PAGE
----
The Cailleach is as old as time, the mother of all the gods and goddesses of Britain. She ruled winter and raised all the mountains as her stepping stones. Ben Nevis was her throne. The Cailleach held captive a beautiful young woman called Bride. She treated her with great cruelty, dressed her in rags and set her to work in the kitchen. One day she was scrubbing clothes beneath a waterfall when she spied some snowdrops. She picked some to show the Cailleach thinking they would assuage her cruelty. But the Cailleach became distressed and called her hags to kill the flowers by casting snow over the land. The Cailleach had a son, Angus who lived in the Land of Youth out in the Atlantic. He dreamed about a beautiful woman who would be his queen when he became the summer king. So in February he borrowed three days from August to warm the land, still the storms and find the woman of his dreams. One day he beheld Bride surrounded by Spring flowers. The Queen of the Fairies transformed Bride's ragged clothes into a white dress inlayed with silver. Bride and Angus were married, Spring came and the Cailleach's strength left her. With the little strength left she rode to the Well of Youth and was restored. As Autumn past she was restored and drove Bride and Angus from Scotland and ruled again as Queen of Winter. And so the cycle of the seasons continues.
St. Bride’s, Onich (PH33 6RZ) Episcopal Church of Scotland built in 1874 with stained glass depicting St. Bride and a Bride Shrine.
St. Bride’s, Newtonmore (PH20 1DT) Church of Scotland built in 1958. The graveyard in Newtonmore is on a site once occupied by a 6th century chapel dedicated to St. Bride.
St. Bride's Catholic Church, Bothwell (G71 8BA). There was a pre-Reformation church dedicated to St. Bride erected by the Earl of Bothwell Castle. A parish was established in 1910. The present church was opened in 1973.
St. Bride’s, Douglas (ML11 0RB). There has been a church here since the 12th century. Much of the present church dates from 1330. The clock dating from 1565 is the oldest working clock in Scotland. The choir was re-roofed in the 19th century.
St. Bride's Catholic Church, East Kilbride (G74 1NN). East Kilbride is a new town. However, there was a Celtic monastic cell located on a pre-Christian sacred site where the parish church (G74 4JS) now stands. This gave the name Kilbride6 to the village. The present church was opened in 1964. It was designed by Gillespie, Kidd & Coia who were famous for their use of modernism in the design of churches. The exterior is quite brutal but the interior is strangely beautiful. This beauty is enhanced by the radical use of light tubes to channel light to important parts of the church.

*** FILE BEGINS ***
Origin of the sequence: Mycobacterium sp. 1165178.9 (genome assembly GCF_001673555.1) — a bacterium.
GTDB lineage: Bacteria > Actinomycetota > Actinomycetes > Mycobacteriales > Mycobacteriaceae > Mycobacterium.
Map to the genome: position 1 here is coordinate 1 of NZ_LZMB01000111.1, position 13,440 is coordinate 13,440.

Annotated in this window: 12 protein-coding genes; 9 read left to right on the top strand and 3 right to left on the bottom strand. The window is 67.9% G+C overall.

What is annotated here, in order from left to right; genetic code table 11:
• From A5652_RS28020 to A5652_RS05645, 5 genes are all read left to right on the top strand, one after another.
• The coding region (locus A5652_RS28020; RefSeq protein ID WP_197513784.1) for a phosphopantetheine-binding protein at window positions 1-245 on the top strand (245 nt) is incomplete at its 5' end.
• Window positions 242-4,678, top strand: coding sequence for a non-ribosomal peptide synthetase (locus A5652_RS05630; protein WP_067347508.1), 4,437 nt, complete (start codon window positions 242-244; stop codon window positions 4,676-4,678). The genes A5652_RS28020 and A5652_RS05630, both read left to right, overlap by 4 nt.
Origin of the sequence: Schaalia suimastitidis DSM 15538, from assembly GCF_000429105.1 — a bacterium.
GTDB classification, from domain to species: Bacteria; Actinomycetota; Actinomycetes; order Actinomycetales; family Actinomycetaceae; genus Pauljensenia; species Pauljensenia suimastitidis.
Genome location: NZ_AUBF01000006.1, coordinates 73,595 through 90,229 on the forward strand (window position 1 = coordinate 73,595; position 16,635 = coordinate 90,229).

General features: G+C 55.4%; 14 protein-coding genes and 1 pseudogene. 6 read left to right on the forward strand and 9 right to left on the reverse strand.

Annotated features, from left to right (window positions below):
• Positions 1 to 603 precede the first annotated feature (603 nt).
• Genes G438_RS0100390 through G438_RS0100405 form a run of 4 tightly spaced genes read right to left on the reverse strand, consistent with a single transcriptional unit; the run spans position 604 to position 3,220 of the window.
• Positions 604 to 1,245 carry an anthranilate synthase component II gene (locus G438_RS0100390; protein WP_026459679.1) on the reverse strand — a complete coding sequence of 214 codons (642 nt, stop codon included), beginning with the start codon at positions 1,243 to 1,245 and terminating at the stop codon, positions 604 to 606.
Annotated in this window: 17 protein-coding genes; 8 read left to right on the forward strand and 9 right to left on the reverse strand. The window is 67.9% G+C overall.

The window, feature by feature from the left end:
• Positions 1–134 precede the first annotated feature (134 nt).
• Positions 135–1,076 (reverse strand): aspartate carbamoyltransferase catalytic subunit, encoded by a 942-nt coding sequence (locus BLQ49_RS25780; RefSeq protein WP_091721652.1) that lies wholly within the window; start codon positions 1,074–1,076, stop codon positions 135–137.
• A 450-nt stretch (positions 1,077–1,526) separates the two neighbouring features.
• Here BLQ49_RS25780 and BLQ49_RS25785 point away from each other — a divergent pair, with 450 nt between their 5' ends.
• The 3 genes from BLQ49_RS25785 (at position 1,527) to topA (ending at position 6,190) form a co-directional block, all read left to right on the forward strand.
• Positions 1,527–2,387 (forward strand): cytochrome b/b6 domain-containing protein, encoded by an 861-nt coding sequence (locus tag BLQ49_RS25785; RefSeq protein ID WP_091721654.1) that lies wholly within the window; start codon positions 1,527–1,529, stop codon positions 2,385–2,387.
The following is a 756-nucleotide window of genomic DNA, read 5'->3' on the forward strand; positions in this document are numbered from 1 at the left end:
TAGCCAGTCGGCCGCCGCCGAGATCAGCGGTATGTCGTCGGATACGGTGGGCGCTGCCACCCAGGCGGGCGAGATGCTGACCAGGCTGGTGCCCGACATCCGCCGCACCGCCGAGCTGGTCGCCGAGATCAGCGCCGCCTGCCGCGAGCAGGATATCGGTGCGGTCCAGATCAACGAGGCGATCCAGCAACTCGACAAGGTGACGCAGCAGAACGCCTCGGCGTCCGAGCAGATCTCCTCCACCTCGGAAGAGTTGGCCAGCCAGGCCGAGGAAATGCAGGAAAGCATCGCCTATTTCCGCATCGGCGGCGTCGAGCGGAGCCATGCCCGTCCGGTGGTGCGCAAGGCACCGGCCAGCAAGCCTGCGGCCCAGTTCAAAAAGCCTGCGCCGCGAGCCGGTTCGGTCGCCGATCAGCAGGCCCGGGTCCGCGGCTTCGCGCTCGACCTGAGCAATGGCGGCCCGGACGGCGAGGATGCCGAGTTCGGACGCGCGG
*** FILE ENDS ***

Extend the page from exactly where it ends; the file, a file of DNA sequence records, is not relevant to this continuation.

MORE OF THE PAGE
Kirkbride, to the south west of Traquair on the B709 (EH44 6PU). First recorded in 1116, nothing remains of the pre-Reformation Church. The present church was built in 1778 and restored between 1998 and 2002. St. Bride’s Well was on the glebe nearby. In 1662 the minister went to Traquair to prepare witches for death and to watch their execution.
St. Bride’s Well, Logiebride (PH1 4DQ) with a standing stone nearby.
Abernethy Chapel (PH2 9JJ). Founded by Nechtan, king of the Picts c460 ce and dedicated to St. Bride. The old church was demolished in 1802. The present chapel is 19th century. There is a local legend that Bride is buried at Abernethy.
St. Bride's, Old Blair (PH18 5TL) The ruins of St. Bride's Kirk stand on a mound in the grounds of Blair Castle which is open to visitors. It is first mentioned in 1275 but was probably founded much earlier.
St. Bryde’s, South West of Kilbarchan (PA10 2PG). Site of former chapel by St. Bride’s Burn and close by St. Bride’s Mill. Clach-na-Druidh (Stone of the Druids) is close by.
The Isle of Man
The Isle of Man Ellan Vannin is a self-governing British Crown dependency in the Irish Sea between England and Ireland. Gaelic influence began in the 5th century. The island has its own Gaelic language, Manx. The last native speaker died in 1974 but there were recordings of the spoken language and there is a contemporary revival. At the far north of the island lies the parish of Bride, named after St. Brigid. Some 4.5% of the population of this parish speak some Manx. The parish church dedicated to St. Bride is situated in the village of Bride. The original church dates from around 1200ce but it was rebuilt in 1876.
- 2011 Census of Scotland
- Mother of the Isles, Jill Smith, dor dama press 2003 ISBN 0 9518859 7 9. pp61-62
- Op. cit. p58
- 2011 Census of Scotland
- Wonder Tales from Scottish Myth and Legend, Donald Alexander Mackenzie, 1917 reprinted by Forgotten Books 2016 ISBN 1440039739. See also Storytelling on the Music, Stories and Songs page.
- East Kilbride and West Kilbride were both originally called Kilbride but changed their names to avoid confusion as they are less than 65 kilometres apart by road.